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Wed Dec 11, 2013, 06:06 AM

 

Two arrested as Lopez protest halts meetings

Source: THE PRESS DEMOCRAT

A preliminary internal review by the Sonoma County Sheriff's Office has found that a veteran deputy who shot and killed a 13-year-old Santa Rosa boy did not violate department procedures, sheriff's officials said Tuesday, as angry demonstrators marched through Santa Rosa and temporarily halted public meetings by city and county officials.

Two people were arrested during the demonstrations, which were largely fueled by Deputy Erick Gelhaus' return to work Monday, nearly seven weeks after he fatally shot Andy Lopez. The 24-year deputy and firearms instructor reportedly mistook the airsoft BB gun the boy was holding one made to look like an AK-47 for a real assault rifle.

Gelhaus' return to duty amid ongoing investigations escalated tensions between local law enforcement officials and demonstrators seeking quick justice for Lopez's killing to their highest level since the Oct. 22 shooting.

Critics of law enforcement have branded the incident a blatant use of excessive force while frequent protests have spotlighted a shattered relationship with local government, a rift widened by racial and economic divides, protesters say.

Read more: http://www.pressdemocrat.com/article/20131210/articles/131219956








Forrest Schmitt places 56 crosses in front of city hall - the number of people killed by Sonoma County Officers since 1995




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Reply Two arrested as Lopez protest halts meetings (Original post)
FreakinDJ Dec 2013 OP
DeSwiss Dec 2013 #1
MsLeopard Dec 2013 #3
DeSwiss Dec 2013 #6
MsLeopard Dec 2013 #7
marble falls Dec 2013 #2
Moral Compass Dec 2013 #4
mountain grammy Dec 2013 #5

Response to FreakinDJ (Original post)

Wed Dec 11, 2013, 08:54 AM

1. So, if you're scoring at-home......

 

...that's police department policy trumps: (1) a person's right to life, (2) the US Constitutional provisions for (a) due process and (b) the right to a fair trial and (c) the right not to be a victim of cruel and unusual punishments.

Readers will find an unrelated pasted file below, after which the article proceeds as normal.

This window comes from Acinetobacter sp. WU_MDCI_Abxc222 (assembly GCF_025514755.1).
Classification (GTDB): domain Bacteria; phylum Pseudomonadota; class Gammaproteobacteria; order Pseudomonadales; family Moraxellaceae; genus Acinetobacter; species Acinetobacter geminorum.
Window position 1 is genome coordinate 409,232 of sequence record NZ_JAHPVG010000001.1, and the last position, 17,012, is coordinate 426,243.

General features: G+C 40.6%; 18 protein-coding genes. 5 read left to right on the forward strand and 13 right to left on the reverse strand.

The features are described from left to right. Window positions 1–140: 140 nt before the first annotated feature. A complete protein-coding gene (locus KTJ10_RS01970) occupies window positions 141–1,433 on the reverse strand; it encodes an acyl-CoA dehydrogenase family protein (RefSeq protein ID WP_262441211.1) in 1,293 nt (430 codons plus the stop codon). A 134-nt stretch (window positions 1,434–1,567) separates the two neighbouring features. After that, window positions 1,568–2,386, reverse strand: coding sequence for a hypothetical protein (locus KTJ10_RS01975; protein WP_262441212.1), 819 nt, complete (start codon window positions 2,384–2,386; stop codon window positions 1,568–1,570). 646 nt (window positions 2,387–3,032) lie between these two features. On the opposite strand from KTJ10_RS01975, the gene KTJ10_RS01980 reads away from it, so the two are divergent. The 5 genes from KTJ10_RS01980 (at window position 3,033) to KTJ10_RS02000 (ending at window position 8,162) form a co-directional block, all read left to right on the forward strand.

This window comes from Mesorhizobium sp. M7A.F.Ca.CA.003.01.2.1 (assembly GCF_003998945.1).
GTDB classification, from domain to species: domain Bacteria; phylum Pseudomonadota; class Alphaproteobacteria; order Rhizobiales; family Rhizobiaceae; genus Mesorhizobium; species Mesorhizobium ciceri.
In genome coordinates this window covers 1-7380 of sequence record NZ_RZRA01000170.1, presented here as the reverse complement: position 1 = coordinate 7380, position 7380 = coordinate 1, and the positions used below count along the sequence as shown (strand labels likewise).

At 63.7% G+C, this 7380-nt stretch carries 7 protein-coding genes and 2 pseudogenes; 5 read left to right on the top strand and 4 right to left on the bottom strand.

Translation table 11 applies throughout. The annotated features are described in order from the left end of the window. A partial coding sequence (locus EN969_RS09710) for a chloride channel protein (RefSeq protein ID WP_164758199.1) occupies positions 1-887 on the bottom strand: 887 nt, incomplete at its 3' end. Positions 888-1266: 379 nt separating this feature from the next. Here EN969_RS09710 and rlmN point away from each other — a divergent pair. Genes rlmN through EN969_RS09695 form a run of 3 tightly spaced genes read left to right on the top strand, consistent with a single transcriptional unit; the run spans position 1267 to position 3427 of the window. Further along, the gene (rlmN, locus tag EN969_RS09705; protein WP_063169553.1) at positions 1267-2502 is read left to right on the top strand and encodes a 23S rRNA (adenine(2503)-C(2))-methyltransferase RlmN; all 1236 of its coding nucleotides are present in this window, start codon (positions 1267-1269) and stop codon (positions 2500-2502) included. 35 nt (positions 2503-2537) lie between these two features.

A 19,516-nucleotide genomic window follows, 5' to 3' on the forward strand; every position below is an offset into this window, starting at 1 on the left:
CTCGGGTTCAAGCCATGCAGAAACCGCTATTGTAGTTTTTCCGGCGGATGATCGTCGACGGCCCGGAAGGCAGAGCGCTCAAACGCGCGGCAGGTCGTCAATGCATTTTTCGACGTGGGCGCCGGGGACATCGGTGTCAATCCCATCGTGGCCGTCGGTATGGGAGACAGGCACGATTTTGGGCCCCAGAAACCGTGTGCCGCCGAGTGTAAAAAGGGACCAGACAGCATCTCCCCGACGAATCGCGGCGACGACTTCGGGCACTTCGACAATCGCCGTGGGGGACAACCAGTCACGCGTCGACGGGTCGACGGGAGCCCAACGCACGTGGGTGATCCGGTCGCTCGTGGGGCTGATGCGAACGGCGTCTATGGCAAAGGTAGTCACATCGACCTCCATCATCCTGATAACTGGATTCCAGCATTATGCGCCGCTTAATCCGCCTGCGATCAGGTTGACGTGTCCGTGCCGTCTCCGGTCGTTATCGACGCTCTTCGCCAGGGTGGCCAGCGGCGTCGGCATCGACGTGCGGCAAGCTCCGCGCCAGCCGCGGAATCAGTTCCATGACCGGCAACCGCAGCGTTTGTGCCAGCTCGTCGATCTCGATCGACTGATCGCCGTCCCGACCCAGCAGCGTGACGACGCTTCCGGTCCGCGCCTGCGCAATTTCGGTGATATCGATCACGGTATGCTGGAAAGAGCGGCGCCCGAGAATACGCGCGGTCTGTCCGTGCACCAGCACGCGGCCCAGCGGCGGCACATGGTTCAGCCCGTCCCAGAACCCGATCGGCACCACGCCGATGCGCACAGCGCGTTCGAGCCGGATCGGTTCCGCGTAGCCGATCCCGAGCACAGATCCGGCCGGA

- Please adjust your scorecards and behaviors accordingly. As you can see, one wrong move could cost you the game.

K&R

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Response to DeSwiss (Reply #1)

Wed Dec 11, 2013, 11:22 AM

3. Off topic, but

I love your sig pic! May I use it too?

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Response to MsLeopard (Reply #3)

Wed Dec 11, 2013, 12:27 PM

6. By all means, spread the word far and wide.

 

- In fact, become a part of the download!


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Response to DeSwiss (Reply #6)

Wed Dec 11, 2013, 12:44 PM

7. Thanks!

I'm doing everything I can to bring about the awakening. Despite the nearly insurmountable odds....

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Response to FreakinDJ (Original post)

Wed Dec 11, 2013, 10:42 AM

2. Why is anyone surprised. That deputy who says on his facebook page he looks at law enforcement ....

as a contact sport is now out of the time-out box and back into the game. Expect more.

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Response to FreakinDJ (Original post)

Wed Dec 11, 2013, 11:35 AM

4. Absolute Power

One of my father's favorite quotes was "...power corrupts. Absolute power corrupts absolutely..."--a line from a letter written by Lord Acton to Bishop Creighton.

These kinds of events are real world examples of the result of unchecked power. This particular officer, who apparently has had other use of force issues in the past, knows he has the power to kill and not have to bear any real consequences.

The problem is that often, we the people, explicitly grant them this kind of power. In this case, the community is up in arms. But in other cases, when incidents of police brutality go before grand juries charges are not filed because the perpetrator is a member of the police.

For example, a K9 officer who lifted his dog up so that the dog could bite a man who was being apprehended after a lengthy high speed chase. One of the articles on this can be found here: http://www.abc15.com/dpp/news/national/police-officer-tosses-k9-onto-suspects-lap-video.

We need civilian review boards in every state that have complete state jurisdiction over all police operations. But, we the people need to start forwarding criminal charges when a crime has probably been committed.

The legal reasoning being used today gives police the right to kill, beat, and stomp almost without limit. In some areas, encounters with the police are more like running into the local chapter of the Hell's Angels than the police. Especially if you've already pissed them off somehow...

In San Antonio, this last weekend, a member of the campus police was apprehending a student for a traffic violation. Somehow things escalated and the cop emptied his gun into the student killing him instantly. The student did mouth off to the officer. He was struggling with the officer. What do you want to be that he'll: 1) evade any criminal penalties and 2) keep his job?

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Response to FreakinDJ (Original post)

Wed Dec 11, 2013, 11:37 AM

5. No way. This is sickening and outrageous.

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